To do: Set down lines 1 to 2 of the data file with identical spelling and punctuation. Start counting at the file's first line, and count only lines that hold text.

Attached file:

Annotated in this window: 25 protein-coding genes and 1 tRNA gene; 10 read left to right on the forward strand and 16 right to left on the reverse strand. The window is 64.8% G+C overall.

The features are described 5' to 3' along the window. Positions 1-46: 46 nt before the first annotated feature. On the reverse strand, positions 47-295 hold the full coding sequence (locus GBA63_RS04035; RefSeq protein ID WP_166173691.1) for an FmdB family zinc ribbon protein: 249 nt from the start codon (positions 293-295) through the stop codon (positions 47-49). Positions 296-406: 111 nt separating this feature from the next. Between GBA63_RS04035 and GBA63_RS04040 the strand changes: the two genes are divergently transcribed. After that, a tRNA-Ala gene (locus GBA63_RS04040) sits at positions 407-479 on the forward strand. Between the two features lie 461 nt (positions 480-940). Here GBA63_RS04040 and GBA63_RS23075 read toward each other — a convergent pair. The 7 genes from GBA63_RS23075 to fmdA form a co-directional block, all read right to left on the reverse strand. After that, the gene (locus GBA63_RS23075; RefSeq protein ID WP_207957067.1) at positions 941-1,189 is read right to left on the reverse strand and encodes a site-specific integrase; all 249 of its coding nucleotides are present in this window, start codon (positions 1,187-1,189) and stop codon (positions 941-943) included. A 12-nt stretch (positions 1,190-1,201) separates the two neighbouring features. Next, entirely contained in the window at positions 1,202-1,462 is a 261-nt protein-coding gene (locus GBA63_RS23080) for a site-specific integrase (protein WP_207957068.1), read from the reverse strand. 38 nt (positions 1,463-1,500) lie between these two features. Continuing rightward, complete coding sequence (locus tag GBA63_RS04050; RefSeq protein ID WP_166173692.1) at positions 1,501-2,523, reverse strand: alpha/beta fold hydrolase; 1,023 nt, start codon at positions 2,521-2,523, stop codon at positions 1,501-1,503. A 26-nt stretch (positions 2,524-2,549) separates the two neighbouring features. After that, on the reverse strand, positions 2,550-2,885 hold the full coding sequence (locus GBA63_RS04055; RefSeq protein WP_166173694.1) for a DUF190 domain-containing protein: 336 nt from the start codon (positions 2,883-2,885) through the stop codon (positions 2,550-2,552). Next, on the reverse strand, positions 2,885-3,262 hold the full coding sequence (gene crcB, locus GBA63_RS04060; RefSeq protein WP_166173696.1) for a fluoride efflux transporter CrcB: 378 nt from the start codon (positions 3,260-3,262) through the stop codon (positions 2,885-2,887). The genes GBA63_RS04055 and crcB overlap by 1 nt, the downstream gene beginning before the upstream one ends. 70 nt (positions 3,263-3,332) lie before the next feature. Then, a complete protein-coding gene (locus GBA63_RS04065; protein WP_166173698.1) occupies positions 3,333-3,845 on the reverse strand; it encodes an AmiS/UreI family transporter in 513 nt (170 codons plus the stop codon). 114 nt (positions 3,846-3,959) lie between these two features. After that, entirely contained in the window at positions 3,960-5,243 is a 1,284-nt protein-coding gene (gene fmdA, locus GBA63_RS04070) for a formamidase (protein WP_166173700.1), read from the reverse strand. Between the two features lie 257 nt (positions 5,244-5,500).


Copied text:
Annotated in this window: 25 protein-coding genes and 1 tRNA gene; 10 read left to right on the forward strand and 16 right to left on the reverse strand. The window is 64.8% G+C overall.

The features are described 5' to 3' along the window. Positions 1-46: 46 nt before the first annotated feature. On the reverse strand, positions 47-295 hold the full coding sequence (locus GBA63_RS04035; RefSeq protein ID WP_166173691.1) for an FmdB family zinc ribbon protein: 249 nt from the start codon (positions 293-295) through the stop codon (positions 47-49). Positions 296-406: 111 nt separating this feature from the next. Between GBA63_RS04035 and GBA63_RS04040 the strand changes: the two genes are divergently transcribed. After that, a tRNA-Ala gene (locus GBA63_RS04040) sits at positions 407-479 on the forward strand. Between the two features lie 461 nt (positions 480-940). Here GBA63_RS04040 and GBA63_RS23075 read toward each other — a convergent pair. The 7 genes from GBA63_RS23075 to fmdA form a co-directional block, all read right to left on the reverse strand. After that, the gene (locus GBA63_RS23075; RefSeq protein ID WP_207957067.1) at positions 941-1,189 is read right to left on the reverse strand and encodes a site-specific integrase; all 249 of its coding nucleotides are present in this window, start codon (positions 1,187-1,189) and stop codon (positions 941-943) included. A 12-nt stretch (positions 1,190-1,201) separates the two neighbouring features. Next, entirely contained in the window at positions 1,202-1,462 is a 261-nt protein-coding gene (locus GBA63_RS23080) for a site-specific integrase (protein WP_207957068.1), read from the reverse strand. 38 nt (positions 1,463-1,500) lie between these two features. Continuing rightward, complete coding sequence (locus tag GBA63_RS04050; RefSeq protein ID WP_166173692.1) at positions 1,501-2,523, reverse strand: alpha/beta fold hydrolase; 1,023 nt, start codon at positions 2,521-2,523, stop codon at positions 1,501-1,503. A 26-nt stretch (positions 2,524-2,549) separates the two neighbouring features. After that, on the reverse strand, positions 2,550-2,885 hold the full coding sequence (locus GBA63_RS04055; RefSeq protein WP_166173694.1) for a DUF190 domain-containing protein: 336 nt from the start codon (positions 2,883-2,885) through the stop codon (positions 2,550-2,552). Next, on the reverse strand, positions 2,885-3,262 hold the full coding sequence (gene crcB, locus GBA63_RS04060; RefSeq protein WP_166173696.1) for a fluoride efflux transporter CrcB: 378 nt from the start codon (positions 3,260-3,262) through the stop codon (positions 2,885-2,887). The genes GBA63_RS04055 and crcB overlap by 1 nt, the downstream gene beginning before the upstream one ends. 70 nt (positions 3,263-3,332) lie before the next feature. Then, a complete protein-coding gene (locus GBA63_RS04065; protein WP_166173698.1) occupies positions 3,333-3,845 on the reverse strand; it encodes an AmiS/UreI family transporter in 513 nt (170 codons plus the stop codon). 114 nt (positions 3,846-3,959) lie between these two features. After that, entirely contained in the window at positions 3,960-5,243 is a 1,284-nt protein-coding gene (gene fmdA, locus GBA63_RS04070) for a formamidase (protein WP_166173700.1), read from the reverse strand. Between the two features lie 257 nt (positions 5,244-5,500).